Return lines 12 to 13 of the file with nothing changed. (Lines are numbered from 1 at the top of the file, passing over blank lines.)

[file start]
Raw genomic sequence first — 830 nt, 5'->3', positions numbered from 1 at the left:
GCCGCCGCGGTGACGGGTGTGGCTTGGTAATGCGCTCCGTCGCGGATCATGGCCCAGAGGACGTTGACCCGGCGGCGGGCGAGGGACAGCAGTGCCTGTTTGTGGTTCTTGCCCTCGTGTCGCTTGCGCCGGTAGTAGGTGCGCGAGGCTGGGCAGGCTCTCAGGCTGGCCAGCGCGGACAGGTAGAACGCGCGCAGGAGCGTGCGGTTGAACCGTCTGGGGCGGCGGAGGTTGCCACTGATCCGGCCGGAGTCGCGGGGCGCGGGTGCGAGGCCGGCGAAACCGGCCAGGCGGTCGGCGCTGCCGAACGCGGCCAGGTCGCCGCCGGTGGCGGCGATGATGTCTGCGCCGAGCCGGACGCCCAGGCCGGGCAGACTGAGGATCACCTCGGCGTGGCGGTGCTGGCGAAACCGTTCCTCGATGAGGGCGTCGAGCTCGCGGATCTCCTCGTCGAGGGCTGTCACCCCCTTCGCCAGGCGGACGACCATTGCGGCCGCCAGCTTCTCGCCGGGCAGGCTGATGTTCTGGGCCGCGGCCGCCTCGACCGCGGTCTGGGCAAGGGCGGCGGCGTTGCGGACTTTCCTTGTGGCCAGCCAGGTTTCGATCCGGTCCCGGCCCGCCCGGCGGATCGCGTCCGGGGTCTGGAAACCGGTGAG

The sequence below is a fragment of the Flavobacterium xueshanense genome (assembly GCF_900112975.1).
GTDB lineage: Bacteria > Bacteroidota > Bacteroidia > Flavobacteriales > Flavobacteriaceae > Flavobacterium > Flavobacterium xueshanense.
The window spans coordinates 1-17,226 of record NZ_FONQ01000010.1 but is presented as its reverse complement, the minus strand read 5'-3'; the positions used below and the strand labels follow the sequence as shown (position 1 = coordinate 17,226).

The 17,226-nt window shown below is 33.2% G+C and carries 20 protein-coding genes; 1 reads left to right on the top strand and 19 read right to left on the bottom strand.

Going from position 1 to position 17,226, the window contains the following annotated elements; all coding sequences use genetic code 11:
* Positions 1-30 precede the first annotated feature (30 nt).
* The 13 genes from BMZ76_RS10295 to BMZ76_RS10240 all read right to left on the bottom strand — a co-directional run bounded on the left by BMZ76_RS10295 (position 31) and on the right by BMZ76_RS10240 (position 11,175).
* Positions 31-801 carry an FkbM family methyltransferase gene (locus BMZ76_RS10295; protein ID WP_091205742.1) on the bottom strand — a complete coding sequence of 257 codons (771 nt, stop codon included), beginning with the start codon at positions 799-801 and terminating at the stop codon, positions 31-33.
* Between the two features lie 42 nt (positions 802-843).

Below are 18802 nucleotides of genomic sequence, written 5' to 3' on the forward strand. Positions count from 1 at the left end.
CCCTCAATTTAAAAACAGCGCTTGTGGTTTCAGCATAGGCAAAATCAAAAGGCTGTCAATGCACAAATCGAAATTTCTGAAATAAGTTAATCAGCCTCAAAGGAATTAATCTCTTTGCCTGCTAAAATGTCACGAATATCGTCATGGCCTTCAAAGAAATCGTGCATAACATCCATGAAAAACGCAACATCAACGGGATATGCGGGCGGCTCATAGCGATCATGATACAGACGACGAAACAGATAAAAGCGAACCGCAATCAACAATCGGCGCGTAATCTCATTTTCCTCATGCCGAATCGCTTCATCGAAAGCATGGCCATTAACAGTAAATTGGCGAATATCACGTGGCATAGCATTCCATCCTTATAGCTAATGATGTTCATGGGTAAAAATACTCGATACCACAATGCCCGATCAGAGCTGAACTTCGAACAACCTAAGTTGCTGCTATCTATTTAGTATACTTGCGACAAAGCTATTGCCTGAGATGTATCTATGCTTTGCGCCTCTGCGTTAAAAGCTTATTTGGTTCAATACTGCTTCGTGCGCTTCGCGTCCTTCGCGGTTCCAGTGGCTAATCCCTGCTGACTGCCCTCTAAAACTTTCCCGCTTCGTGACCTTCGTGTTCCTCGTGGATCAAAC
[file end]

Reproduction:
Below are 18802 nucleotides of genomic sequence, written 5' to 3' on the forward strand. Positions count from 1 at the left end.
CCCTCAATTTAAAAACAGCGCTTGTGGTTTCAGCATAGGCAAAATCAAAAGGCTGTCAATGCACAAATCGAAATTTCTGAAATAAGTTAATCAGCCTCAAAGGAATTAATCTCTTTGCCTGCTAAAATGTCACGAATATCGTCATGGCCTTCAAAGAAATCGTGCATAACATCCATGAAAAACGCAACATCAACGGGATATGCGGGCGGCTCATAGCGATCATGATACAGACGACGAAACAGATAAAAGCGAACCGCAATCAACAATCGGCGCGTAATCTCATTTTCCTCATGCCGAATCGCTTCATCGAAAGCATGGCCATTAACAGTAAATTGGCGAATATCACGTGGCATAGCATTCCATCCTTATAGCTAATGATGTTCATGGGTAAAAATACTCGATACCACAATGCCCGATCAGAGCTGAACTTCGAACAACCTAAGTTGCTGCTATCTATTTAGTATACTTGCGACAAAGCTATTGCCTGAGATGTATCTATGCTTTGCGCCTCTGCGTTAAAAGCTTATTTGGTTCAATACTGCTTCGTGCGCTTCGCGTCCTTCGCGGTTCCAGTGGCTAATCCCTGCTGACTGCCCTCTAAAACTTTCCCGCTTCGTGACCTTCGTGTTCCTCGTGGATCAAAC